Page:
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Thursday, 21 June 2012

Cinque Terre: Suspended Between Earth and Sea - Page 2

Written by Stacey Wallace
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Setting off at a brisk pace, under the harsh morning sun with little cloud-cover, I soon realize this hike will not be an easy feat. The narrow path (path 6 and 6d) leading to the top of the cliff is made up of steep stairs carved out of the hard soil, lined with alternating smooth and jagged stepping stones. I stop on many occasions for water-breaks in the shade of wispy olive trees, giving the universal smile and nod to other ambitious hikers attempting the same treacherous path as me, but I promise myself I won’t look back at the scenery behind me. I am saving the final view for when I reach the top. After one hour and fifty-four minutes, I reach the summit of the trail 6d. And what I see is breathtakingly beautiful in every sense of the word. The colorful village of Corniglia is directly below me, the tiny town cut into the coastline, suspended between sea and earth. Further along the coast I spot the sandy beaches of Monterosso and catch glimpses of swimmers drifting out into the deep blue. After today’s exhausting hike, I think I will soon join them, but first I must retie my boot laces, take another swig of precious water, and continue my hike to reach my final destination.

The next trail I decide to tackle is narrow and situated dangerously close to the cliff side (trail 7 and 7a), but it’s the fastest way to get to Vernazza, the next village on my itinerary. I meet up with a charming English couple in their fifties along the way, and we agree to look out for each other along the way. Michael and Rose, from Cambridge, have visited Cinque Terre three times since they married eleven years ago, but this is the first time they have hiked the trails.

“Isn’t the point of coming to Cinque Terre for the awesome views from up here?” I ask the couple as we weave our way through thick shrubbery.

“Sometimes the anticipation of an event can outweigh the actual act,” Rose quips with a knowing smile. “Your young generation always wants the experience the world now now now.”

As I sidestep Michael and work my way to the front of our pack, with a cheeky smile I quip back to Rose, “I was never a very patient child.”


Our group reaches Vernazza in an hour and seven minutes. As we wander through the main street, admiring the unique and colorful architecture, I check my watch and see the hand is nearing midday. I suggest lunch, and Michael and Rose agree, just as long as Michael can score a cool pint. We dine out at one of the locally-owned restaurants further up the main road from the centre of the small town, sitting outdoors under the shade to watch the world go by as the Cinque Terre locals care to do. After my hunger-inducing hike, I dare to order the areas freshly caught fish, marinated in locally produced basil and garlic pesto with plump hand-picked lemons to sweeten my dish. There is laughter and merriment all around the table and of other guests dining in the adjacent restaurants too. The vibe is relaxed, as though I am out to lunch with a large group of friends, even though every face around me is a stranger.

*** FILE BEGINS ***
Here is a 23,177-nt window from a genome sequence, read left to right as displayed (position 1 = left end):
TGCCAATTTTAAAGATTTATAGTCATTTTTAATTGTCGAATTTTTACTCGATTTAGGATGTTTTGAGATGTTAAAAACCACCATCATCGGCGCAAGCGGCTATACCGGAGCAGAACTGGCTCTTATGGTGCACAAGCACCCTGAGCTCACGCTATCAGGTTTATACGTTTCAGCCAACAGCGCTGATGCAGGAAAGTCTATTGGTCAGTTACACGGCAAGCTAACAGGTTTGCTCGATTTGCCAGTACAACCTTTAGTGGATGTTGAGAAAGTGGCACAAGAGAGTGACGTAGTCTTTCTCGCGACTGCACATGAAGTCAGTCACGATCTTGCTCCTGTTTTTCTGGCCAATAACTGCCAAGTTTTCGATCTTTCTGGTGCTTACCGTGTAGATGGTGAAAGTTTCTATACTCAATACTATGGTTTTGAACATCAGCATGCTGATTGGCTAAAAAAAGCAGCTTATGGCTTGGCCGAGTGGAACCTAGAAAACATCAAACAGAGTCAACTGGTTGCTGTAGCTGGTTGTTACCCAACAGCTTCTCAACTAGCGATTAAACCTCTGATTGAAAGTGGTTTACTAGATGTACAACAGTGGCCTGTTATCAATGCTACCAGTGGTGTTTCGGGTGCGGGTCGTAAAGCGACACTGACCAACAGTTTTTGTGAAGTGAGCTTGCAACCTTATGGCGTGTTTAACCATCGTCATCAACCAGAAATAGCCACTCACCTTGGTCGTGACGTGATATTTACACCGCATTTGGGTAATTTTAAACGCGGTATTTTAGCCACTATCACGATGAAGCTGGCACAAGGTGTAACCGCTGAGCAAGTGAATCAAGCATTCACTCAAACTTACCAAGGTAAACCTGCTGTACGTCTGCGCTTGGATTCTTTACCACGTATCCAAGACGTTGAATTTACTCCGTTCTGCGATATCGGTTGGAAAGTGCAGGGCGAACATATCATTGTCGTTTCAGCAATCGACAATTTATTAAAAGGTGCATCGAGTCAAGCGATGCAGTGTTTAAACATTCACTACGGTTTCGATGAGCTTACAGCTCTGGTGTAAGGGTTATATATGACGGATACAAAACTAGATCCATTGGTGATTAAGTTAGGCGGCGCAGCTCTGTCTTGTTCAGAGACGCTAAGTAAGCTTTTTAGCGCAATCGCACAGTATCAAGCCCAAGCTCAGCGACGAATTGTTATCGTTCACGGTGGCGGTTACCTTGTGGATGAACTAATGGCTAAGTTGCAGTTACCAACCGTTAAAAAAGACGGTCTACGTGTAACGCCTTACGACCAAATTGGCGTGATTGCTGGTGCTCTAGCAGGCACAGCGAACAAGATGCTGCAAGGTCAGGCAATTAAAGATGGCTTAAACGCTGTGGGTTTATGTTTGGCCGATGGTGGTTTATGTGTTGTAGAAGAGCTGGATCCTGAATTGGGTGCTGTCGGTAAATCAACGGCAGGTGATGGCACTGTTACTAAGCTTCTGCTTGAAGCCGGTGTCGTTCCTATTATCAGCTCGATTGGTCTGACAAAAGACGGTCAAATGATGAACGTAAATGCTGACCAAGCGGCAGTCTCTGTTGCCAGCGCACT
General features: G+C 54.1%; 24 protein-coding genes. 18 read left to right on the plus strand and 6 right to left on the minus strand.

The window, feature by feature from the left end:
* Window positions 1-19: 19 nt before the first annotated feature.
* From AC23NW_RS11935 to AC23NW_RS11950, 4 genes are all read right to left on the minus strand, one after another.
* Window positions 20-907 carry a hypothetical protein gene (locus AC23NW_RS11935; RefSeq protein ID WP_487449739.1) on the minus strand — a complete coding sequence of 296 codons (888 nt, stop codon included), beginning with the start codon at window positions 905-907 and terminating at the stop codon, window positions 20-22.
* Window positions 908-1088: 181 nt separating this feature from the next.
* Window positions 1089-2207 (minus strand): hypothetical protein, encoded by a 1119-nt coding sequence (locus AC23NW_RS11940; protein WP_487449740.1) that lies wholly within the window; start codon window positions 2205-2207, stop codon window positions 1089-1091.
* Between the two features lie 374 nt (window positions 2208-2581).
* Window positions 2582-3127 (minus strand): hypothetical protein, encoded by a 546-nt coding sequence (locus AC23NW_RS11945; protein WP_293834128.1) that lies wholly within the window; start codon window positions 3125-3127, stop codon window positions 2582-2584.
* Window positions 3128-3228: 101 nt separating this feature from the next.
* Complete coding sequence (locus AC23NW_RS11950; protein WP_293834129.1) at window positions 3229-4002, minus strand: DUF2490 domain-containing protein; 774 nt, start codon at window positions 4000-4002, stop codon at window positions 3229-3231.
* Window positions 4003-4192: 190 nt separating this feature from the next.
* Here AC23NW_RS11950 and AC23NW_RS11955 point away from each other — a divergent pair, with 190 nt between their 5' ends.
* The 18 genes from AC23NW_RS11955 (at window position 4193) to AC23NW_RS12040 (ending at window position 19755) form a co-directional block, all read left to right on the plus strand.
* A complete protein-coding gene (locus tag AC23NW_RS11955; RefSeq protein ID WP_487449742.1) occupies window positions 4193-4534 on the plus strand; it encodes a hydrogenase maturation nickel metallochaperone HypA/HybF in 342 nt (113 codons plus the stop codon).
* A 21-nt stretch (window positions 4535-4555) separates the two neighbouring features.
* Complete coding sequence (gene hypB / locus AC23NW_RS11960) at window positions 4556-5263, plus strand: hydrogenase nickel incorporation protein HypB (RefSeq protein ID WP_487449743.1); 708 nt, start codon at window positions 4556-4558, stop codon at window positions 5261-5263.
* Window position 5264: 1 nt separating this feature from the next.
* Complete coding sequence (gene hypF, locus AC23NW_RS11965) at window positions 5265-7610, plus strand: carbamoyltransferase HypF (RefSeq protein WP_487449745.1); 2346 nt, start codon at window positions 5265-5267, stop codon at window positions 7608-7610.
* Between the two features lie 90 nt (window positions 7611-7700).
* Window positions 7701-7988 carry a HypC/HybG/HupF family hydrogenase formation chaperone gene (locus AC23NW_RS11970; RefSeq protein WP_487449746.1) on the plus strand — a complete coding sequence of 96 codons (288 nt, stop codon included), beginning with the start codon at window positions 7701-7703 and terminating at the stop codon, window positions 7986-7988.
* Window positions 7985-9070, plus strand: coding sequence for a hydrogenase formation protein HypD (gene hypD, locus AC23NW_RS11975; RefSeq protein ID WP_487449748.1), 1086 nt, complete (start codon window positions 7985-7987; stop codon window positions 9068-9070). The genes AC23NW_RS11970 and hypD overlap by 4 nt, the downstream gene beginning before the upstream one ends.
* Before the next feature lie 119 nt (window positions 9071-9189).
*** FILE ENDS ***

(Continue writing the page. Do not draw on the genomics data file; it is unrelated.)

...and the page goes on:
After the enjoyable local cuisine is settled nice and low in my stomach, I part ways with Michael and Rose - they have had enough adventurous hiking for one day - and I purchase three more water bottles and follow the signs to my final stage of hiking. Trails number 8 and 8a are off the beaten path - and judging by the lack of foot traffic of fellow hikers – are not as popular or well-traveled as Cinque Terre’s other famous trails that run parallel to the coast. But I decide to hike 8 and 8a because Carlo told me that these two particular trails offer the hiker the serenity and beauty of the natural coastline. As the blisters start to form on my feet as I begin the mountainous ascension, I weave past beautifully-scented olive groves and vineyards in the middle of harvest season. Chatty and mostly older Italian workers comb through the endless vineyards, carrying buckets full of produce on their hardened shoulders to an old pick-up truck already bursting with more equally full buckets. The many olive trees shade this wide hiking trail from the hot sun, and I am very grateful for a bit of respite from the heat. I sit in the shade for a while on a few smooth boulders and watch the workers move together with beautiful synchronization. I can tell these local men and women have been doing this job for decades. They have the mechanics of harvesting down to a fine art.

Olive Trees Ready For Harve

(Page 2 of 3)
Last modified on Sunday, 16 December 2012

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